May 21, 2018


Did you know that every Twitter app has a QR code reader? Introduced by Twitter at the end of 2016, it works for any QR code, not just Twitter account links (like Snapcodes). That means that over 328 million people have a QR scanner in their pockets. In addition, all iPhones running iOS 11 (or later) and most Android phones have native QR code functionality built-in to their cameras.

With the rise of popularity of video as a content marketing format, and personalized customer experiences being at the forefront of every marketers’ campaigns, consumers of all ages seek easier ways to engage with brands and their content. QR codes can connect a consumer to video, registrations, personalized microsites and more from a non-digital medium like direct mail.

Enter the new generation of QR codes—literal works of art. With the ability to custom-design a QR code, branded specifically to your organization, cause, or campaign, you now have a unique and irresistible gateway between the tangible direct mail and an online experience.


B2C direct mail catalogs soared in popularity in 2017, particularly among small and medium-sized businesses. This resurgence is in part because custom catalogs have become more affordable; advanced print and production capabilities have taken the cost and complexity out of tailoring versions; and they are now driven by consumer data gathered through multiple marketing channels, allowing you to target the right customers at the right time with the right content.

According to an article published by, the hottest catalog format trends include: micro-catalogs—a perfect vehicle to feature a specific selection of your products that you want to promote; magalogs—a mix of magazine and catalog that combine product information with editorial content; and minicatalogs. Mailing at approximately the same cost of a standard automated letter, minis can provide up to ten pages to promote products and drive customers to company websites and custom landing pages.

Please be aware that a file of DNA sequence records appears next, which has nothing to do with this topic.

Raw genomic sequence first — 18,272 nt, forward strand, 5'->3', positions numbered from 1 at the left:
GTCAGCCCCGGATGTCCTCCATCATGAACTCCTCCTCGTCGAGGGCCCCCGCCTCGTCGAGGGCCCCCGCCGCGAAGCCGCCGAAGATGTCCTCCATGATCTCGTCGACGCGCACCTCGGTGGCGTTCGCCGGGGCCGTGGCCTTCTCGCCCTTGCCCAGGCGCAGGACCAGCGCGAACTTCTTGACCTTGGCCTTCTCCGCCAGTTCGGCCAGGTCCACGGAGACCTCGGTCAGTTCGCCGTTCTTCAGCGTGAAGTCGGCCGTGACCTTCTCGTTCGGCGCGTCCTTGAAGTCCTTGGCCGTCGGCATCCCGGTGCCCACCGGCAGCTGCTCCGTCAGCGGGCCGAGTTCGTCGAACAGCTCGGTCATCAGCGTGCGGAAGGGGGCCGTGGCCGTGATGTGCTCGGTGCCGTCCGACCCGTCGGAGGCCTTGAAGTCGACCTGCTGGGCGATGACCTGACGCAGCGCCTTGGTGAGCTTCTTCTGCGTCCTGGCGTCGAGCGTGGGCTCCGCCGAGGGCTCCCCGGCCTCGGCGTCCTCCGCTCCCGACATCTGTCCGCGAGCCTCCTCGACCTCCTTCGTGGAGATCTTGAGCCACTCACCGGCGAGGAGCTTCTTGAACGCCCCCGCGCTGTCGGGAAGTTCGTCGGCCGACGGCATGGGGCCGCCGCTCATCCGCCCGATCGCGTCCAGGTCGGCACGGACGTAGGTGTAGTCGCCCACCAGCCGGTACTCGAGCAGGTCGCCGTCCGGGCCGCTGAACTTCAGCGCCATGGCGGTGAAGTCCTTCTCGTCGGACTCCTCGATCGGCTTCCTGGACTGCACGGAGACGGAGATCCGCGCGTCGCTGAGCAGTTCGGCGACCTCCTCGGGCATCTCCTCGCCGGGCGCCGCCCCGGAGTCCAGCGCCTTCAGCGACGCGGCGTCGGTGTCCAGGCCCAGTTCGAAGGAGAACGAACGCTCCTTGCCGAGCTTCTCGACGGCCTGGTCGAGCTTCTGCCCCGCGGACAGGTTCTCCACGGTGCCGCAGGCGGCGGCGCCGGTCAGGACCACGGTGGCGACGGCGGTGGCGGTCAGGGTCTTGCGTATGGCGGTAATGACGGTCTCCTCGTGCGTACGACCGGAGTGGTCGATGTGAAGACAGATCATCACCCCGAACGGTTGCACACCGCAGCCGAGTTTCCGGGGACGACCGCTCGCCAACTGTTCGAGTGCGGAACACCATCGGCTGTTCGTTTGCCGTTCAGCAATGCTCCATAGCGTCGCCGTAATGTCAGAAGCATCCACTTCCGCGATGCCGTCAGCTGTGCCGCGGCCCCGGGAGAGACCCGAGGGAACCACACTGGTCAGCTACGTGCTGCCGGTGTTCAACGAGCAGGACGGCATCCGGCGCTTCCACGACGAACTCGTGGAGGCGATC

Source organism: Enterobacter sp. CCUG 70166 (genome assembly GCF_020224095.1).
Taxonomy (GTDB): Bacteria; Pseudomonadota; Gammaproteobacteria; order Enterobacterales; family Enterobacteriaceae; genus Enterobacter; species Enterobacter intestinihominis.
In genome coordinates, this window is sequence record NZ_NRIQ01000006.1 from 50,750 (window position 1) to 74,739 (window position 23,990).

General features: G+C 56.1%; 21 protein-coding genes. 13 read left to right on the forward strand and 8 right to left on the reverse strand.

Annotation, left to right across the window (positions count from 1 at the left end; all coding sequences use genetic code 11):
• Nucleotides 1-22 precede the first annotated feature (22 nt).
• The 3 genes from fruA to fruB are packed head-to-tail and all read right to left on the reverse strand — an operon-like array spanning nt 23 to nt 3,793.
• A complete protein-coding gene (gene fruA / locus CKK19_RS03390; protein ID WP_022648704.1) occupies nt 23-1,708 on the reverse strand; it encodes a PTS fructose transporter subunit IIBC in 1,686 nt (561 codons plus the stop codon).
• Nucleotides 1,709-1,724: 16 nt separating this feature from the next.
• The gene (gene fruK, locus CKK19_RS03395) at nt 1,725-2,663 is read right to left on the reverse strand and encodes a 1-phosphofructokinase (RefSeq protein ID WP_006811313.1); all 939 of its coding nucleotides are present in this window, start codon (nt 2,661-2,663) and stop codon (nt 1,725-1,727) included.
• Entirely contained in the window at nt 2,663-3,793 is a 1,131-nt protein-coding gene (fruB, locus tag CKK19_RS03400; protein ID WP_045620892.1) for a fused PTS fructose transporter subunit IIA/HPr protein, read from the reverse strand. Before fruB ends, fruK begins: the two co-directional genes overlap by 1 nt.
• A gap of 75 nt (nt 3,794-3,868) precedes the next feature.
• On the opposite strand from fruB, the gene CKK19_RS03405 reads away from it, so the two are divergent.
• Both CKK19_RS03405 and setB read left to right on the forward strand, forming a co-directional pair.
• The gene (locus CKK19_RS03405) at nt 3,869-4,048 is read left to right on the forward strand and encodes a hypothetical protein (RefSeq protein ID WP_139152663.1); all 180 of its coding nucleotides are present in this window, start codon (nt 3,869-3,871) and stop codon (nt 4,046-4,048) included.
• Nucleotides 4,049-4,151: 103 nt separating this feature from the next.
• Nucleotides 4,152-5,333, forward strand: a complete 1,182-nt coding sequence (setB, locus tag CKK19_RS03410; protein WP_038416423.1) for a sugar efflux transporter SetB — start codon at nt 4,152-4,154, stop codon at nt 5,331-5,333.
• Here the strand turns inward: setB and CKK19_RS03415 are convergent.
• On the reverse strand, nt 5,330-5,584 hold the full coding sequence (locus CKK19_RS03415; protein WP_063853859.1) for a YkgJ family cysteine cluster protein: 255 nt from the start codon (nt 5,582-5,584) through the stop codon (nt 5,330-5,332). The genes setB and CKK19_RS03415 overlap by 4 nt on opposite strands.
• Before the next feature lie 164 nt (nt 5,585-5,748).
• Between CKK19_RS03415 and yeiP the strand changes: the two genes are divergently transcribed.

Smaller brands may not have the marketing dollars to conduct such lavish experiments, but there are still a variety of resources that allow them to get creative with direct mail, including print techniques and software solutions that let marketers add elements of interactivity to ink and paper. Platforms that specialize in programmatic IP targeting and increasingly cost-effective ways of tapping into AR/VR interactivity (think Google Cardboard and mobile-first AR apps such as Uncovr) mean that game-changing technologies may be within reach sooner than marketers ever thought possible.

Here’s a scenario from the not-too-distant future: You get home from work and scoop your mail, only to notice a flashy card from one of your favorite online retailers. Curious, you follow the CTA prompt—which promises $ off—and use your mobile device to scan an illustration. You watch as a cartoon animation comes to life on-screen, simultaneously displaying a discount code. At the end of the video, you’re transported to your online shopping cart, where you find yourself staring at the very product you’ve been eyeing online for weeks.

The above hypothetical is far from far-fetched. For marketers, we’re living in a brave new world of technology meeting tangibility, digital and direct mail working in harmony, and the screen and the mailbox synced.